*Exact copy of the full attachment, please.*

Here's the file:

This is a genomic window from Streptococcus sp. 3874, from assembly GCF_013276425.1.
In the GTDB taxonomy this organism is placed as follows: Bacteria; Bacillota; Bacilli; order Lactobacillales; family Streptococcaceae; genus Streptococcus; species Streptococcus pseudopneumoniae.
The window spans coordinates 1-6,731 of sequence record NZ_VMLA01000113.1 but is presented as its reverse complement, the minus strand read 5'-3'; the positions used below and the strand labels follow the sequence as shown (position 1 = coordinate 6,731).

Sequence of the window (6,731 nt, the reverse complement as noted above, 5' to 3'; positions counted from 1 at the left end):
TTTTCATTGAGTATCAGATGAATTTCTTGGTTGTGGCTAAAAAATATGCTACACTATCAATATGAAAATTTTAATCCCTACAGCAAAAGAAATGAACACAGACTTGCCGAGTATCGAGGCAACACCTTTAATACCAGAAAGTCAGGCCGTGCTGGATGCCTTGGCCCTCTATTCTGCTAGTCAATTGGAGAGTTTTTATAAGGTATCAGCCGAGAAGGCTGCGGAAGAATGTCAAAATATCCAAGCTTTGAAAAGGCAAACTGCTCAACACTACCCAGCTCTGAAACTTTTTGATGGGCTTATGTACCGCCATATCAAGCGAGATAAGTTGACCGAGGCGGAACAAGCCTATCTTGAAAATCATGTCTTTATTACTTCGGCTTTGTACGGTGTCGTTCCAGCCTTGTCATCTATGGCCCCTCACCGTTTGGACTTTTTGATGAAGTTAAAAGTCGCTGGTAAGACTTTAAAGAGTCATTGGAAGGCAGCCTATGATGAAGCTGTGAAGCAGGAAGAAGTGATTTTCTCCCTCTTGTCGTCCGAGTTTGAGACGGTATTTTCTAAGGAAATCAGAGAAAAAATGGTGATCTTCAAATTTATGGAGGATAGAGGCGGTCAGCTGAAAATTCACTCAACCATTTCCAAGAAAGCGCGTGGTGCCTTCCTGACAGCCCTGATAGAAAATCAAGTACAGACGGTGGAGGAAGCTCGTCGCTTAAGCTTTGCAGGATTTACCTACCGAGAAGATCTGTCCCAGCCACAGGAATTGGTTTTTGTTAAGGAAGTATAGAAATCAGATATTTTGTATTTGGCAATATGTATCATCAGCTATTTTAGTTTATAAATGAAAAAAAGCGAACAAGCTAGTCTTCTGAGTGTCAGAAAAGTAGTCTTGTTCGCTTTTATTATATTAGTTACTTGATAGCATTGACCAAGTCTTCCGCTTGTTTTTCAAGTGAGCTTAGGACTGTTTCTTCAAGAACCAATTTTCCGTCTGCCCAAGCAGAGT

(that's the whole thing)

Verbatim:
This is a genomic window from Streptococcus sp. 3874, from assembly GCF_013276425.1.
In the GTDB taxonomy this organism is placed as follows: Bacteria; Bacillota; Bacilli; order Lactobacillales; family Streptococcaceae; genus Streptococcus; species Streptococcus pseudopneumoniae.
The window spans coordinates 1-6,731 of sequence record NZ_VMLA01000113.1 but is presented as its reverse complement, the minus strand read 5'-3'; the positions used below and the strand labels follow the sequence as shown (position 1 = coordinate 6,731).

Sequence of the window (6,731 nt, the reverse complement as noted above, 5' to 3'; positions counted from 1 at the left end):
TTTTCATTGAGTATCAGATGAATTTCTTGGTTGTGGCTAAAAAATATGCTACACTATCAATATGAAAATTTTAATCCCTACAGCAAAAGAAATGAACACAGACTTGCCGAGTATCGAGGCAACACCTTTAATACCAGAAAGTCAGGCCGTGCTGGATGCCTTGGCCCTCTATTCTGCTAGTCAATTGGAGAGTTTTTATAAGGTATCAGCCGAGAAGGCTGCGGAAGAATGTCAAAATATCCAAGCTTTGAAAAGGCAAACTGCTCAACACTACCCAGCTCTGAAACTTTTTGATGGGCTTATGTACCGCCATATCAAGCGAGATAAGTTGACCGAGGCGGAACAAGCCTATCTTGAAAATCATGTCTTTATTACTTCGGCTTTGTACGGTGTCGTTCCAGCCTTGTCATCTATGGCCCCTCACCGTTTGGACTTTTTGATGAAGTTAAAAGTCGCTGGTAAGACTTTAAAGAGTCATTGGAAGGCAGCCTATGATGAAGCTGTGAAGCAGGAAGAAGTGATTTTCTCCCTCTTGTCGTCCGAGTTTGAGACGGTATTTTCTAAGGAAATCAGAGAAAAAATGGTGATCTTCAAATTTATGGAGGATAGAGGCGGTCAGCTGAAAATTCACTCAACCATTTCCAAGAAAGCGCGTGGTGCCTTCCTGACAGCCCTGATAGAAAATCAAGTACAGACGGTGGAGGAAGCTCGTCGCTTAAGCTTTGCAGGATTTACCTACCGAGAAGATCTGTCCCAGCCACAGGAATTGGTTTTTGTTAAGGAAGTATAGAAATCAGATATTTTGTATTTGGCAATATGTATCATCAGCTATTTTAGTTTATAAATGAAAAAAAGCGAACAAGCTAGTCTTCTGAGTGTCAGAAAAGTAGTCTTGTTCGCTTTTATTATATTAGTTACTTGATAGCATTGACCAAGTCTTCCGCTTGTTTTTCAAGTGAGCTTAGGACTGTTTCTTCAAGAACCAATTTTCCGTCTGCCCAAGCAGAGT